At his first neighborhood forum in the aftermath of the Great Snow of 2003 - and the rain and flooding that taxed city services and tore potholes in streets - Mayor Martin O'Malley faced a modest turnout at Edmondson-Westside High School last night, bracing himself for a verbal lashing.
"Thank you for braving the weather, for braving the potholes, for braving the traffic to join us here this evening," O'Malley told the gathering of about 100 residents and city officials. "Everyone has two minutes to ask questions - or to yell at the mayor."
But when it came to critiquing the city's response to the record 28-inch snowfall, there were no tirades, no fits of hysteria, no verbal grenades. There were, instead, requests for help with other, long-standing problems - open-air drug markets, abandoned vehicles, and improving neighborhood recycling.
As for the snow, the prevailing sentiment seemed a rather polite: Can you just do better next time?
But O'Malley was visibly disappointed by the snow woes he did hear. Residents at the Southwest Baltimore forum told the mayor and his Cabinet how they had to pool money and hire private contractors to clear their streets. Others complained that they had nowhere to put their vehicles after the city banned parking on snow emergency routes - but failed to clear secondary roads.
The audience offered a collective moan when Theresa Anderson, 70, took the microphone and told how, after contacting the city's nonemergency 311 call center at 3:30 p.m. Thursday, she waited for a plow to clear the snow-choked alley behind her house in the 2400 block of Edmondson Ave. - a precaution in case her 300-pound, paraplegic son had a medical emergency. The plow didn't show until yesterday, she said.
"I was told it was a priority by the 311 operator, even though it's not the policy to remove snow from alleys," Anderson said. "They promised me one."
Anderson told the mayor that the alley needed clearing because her son, 44, enters and exits the house from the rear where a van usually picks him up. She waited 32 hours for 311 help before she and her 70-year-husband took shovels in hand and carved a small path. Fortunately, she said, her son did not have a medical emergency during the peak of the storm.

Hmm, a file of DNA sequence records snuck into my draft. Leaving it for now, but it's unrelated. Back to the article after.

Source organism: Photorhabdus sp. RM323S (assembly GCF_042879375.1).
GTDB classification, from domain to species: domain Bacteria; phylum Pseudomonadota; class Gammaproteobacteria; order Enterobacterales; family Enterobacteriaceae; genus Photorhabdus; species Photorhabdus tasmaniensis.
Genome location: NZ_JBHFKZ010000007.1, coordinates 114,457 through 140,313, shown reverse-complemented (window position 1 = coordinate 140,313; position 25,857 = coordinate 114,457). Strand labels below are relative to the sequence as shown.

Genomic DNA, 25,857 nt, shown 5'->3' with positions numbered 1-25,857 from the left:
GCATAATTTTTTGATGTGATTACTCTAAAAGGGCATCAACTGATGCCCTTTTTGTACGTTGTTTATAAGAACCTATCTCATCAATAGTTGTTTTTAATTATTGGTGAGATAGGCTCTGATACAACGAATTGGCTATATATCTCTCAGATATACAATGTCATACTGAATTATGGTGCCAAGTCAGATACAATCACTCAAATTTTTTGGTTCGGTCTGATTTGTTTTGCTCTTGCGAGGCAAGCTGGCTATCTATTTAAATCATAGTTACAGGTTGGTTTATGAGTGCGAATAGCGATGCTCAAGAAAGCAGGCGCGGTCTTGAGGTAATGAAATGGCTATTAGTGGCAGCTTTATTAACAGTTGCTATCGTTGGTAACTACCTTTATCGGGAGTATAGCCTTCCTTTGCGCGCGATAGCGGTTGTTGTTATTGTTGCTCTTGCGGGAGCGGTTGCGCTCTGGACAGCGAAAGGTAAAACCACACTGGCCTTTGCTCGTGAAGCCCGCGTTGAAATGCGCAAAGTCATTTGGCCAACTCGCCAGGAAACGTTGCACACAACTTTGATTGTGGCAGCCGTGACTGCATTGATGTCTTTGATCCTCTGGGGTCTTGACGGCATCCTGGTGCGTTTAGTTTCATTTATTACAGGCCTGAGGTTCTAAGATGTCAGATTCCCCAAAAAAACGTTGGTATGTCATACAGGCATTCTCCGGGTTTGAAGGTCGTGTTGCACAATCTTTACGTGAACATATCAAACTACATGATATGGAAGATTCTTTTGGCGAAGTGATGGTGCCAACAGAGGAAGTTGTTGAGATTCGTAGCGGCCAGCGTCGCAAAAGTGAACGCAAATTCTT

"I hope they will consider that when a call comes in like that, they will put in a little more effort to have it taken care of," Anderson said afterward.
The mayor apologized to Anderson and instructed city department heads in attendance to get to the bottom of Anderson's 311 requests. "I wanted to know what happened," he said.
Wanda Wallace, a member of the Allendale Community Association, wanted help with abandoned vehicles on private properties that have been a blight in her community, some for as long as five years. She complained about sanitation workers who "sling garbage cans everywhere," leaving trash lying in alleys.
Young Kim Robinson of the Irvington Community Association bemoaned the loss of police foot patrols along Frederick Avenue and wanted help in combating open-air drug markets.
Kevin P. Clark, the mayor's police commissioner-designate, told Robinson that it "took guts" to come to a forum to report drug dealing. He added: "You shouldn't have to come to a microphone to tell us about drugs in your community."